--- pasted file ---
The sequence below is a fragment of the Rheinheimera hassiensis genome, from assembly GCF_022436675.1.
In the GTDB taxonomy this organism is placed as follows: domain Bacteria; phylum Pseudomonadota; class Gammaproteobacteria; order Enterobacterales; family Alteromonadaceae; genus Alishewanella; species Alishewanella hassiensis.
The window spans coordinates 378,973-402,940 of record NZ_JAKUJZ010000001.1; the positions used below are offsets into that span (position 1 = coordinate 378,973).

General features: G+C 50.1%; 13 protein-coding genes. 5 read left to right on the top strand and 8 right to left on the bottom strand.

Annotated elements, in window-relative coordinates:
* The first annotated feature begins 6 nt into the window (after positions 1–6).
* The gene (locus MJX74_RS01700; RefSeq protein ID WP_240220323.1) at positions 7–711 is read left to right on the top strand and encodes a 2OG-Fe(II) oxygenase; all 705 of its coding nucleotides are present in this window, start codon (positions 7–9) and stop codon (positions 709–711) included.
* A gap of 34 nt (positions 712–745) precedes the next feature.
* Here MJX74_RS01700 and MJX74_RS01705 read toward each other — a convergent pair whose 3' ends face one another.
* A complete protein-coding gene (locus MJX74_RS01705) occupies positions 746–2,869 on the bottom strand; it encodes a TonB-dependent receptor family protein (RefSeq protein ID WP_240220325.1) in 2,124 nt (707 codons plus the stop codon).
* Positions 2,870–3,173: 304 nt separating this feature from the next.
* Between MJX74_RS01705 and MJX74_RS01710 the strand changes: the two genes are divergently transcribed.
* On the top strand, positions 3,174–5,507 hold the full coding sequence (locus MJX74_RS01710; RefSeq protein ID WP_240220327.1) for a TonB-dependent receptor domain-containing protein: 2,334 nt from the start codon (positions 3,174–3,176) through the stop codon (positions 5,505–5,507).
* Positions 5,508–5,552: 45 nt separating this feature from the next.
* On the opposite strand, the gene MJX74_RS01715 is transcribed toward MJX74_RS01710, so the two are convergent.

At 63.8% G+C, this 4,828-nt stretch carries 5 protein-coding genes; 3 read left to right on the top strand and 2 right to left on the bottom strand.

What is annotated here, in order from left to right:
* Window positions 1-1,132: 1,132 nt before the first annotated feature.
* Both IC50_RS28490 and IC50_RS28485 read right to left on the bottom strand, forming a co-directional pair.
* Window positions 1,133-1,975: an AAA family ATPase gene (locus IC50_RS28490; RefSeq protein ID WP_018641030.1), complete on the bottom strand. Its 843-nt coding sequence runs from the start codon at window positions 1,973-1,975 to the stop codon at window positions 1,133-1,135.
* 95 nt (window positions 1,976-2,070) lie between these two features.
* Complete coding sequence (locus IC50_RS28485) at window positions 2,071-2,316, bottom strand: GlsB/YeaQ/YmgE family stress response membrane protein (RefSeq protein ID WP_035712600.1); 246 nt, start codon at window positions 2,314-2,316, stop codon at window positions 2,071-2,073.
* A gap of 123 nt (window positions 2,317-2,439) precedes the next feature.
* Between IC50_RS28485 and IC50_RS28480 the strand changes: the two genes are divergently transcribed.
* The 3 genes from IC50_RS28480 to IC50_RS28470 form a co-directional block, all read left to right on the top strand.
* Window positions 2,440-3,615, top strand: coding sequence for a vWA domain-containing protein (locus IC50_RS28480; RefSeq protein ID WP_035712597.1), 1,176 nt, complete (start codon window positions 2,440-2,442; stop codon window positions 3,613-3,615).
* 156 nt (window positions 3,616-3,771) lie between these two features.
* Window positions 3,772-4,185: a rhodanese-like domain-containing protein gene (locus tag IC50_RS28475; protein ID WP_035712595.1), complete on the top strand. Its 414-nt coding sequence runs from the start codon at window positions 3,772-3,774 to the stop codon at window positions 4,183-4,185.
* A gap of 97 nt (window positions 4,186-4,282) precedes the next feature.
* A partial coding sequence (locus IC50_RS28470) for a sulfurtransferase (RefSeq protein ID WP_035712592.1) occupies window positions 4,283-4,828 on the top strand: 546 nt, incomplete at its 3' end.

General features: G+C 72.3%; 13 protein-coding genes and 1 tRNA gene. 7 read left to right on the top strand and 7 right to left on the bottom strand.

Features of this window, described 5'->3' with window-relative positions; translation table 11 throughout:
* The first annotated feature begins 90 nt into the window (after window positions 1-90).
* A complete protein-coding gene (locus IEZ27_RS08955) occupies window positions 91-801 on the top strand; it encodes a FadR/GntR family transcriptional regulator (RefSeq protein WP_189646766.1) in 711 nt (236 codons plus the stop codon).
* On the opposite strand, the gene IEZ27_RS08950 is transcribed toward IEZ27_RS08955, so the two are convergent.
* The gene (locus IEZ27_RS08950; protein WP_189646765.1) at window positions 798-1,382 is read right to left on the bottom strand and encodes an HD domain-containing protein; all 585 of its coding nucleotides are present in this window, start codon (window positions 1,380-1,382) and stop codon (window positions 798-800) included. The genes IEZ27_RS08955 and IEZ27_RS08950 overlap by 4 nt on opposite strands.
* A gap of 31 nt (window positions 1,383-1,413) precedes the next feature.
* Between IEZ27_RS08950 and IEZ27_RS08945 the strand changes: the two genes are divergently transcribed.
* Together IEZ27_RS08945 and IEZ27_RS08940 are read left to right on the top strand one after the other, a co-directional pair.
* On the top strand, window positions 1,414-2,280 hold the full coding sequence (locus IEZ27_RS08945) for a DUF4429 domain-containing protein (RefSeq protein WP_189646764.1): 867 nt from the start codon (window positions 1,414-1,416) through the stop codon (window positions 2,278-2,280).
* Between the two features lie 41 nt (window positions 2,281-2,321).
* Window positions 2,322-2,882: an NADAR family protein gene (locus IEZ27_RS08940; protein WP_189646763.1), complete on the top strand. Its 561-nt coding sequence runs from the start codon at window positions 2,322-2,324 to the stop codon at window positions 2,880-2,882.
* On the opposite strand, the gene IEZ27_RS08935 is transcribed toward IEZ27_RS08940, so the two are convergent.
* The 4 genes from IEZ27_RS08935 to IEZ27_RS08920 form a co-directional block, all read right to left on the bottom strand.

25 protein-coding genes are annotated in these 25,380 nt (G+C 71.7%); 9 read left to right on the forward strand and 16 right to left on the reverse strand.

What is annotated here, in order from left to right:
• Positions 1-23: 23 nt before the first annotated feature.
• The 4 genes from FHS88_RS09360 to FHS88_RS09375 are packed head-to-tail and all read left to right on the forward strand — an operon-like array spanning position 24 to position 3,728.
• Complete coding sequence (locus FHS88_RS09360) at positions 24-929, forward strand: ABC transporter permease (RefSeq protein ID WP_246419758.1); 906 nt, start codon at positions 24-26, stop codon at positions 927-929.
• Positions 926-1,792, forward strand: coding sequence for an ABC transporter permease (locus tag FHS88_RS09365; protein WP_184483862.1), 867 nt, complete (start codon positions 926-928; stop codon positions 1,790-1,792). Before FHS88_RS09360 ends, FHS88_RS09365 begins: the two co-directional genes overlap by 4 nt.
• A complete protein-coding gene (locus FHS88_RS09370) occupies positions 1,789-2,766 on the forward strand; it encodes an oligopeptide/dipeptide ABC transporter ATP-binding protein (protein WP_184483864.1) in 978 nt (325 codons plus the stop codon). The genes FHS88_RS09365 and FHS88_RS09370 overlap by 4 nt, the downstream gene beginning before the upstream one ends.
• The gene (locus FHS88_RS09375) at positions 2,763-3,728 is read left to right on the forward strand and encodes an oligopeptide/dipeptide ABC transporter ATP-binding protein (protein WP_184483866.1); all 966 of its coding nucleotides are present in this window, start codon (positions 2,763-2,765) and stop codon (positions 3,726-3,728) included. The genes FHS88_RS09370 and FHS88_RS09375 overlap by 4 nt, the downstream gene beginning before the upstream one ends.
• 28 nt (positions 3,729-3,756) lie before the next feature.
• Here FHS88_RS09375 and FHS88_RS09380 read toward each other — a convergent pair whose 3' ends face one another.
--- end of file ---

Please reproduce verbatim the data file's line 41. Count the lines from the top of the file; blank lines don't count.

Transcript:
* Between the two features lie 41 nt (window positions 2,281-2,321).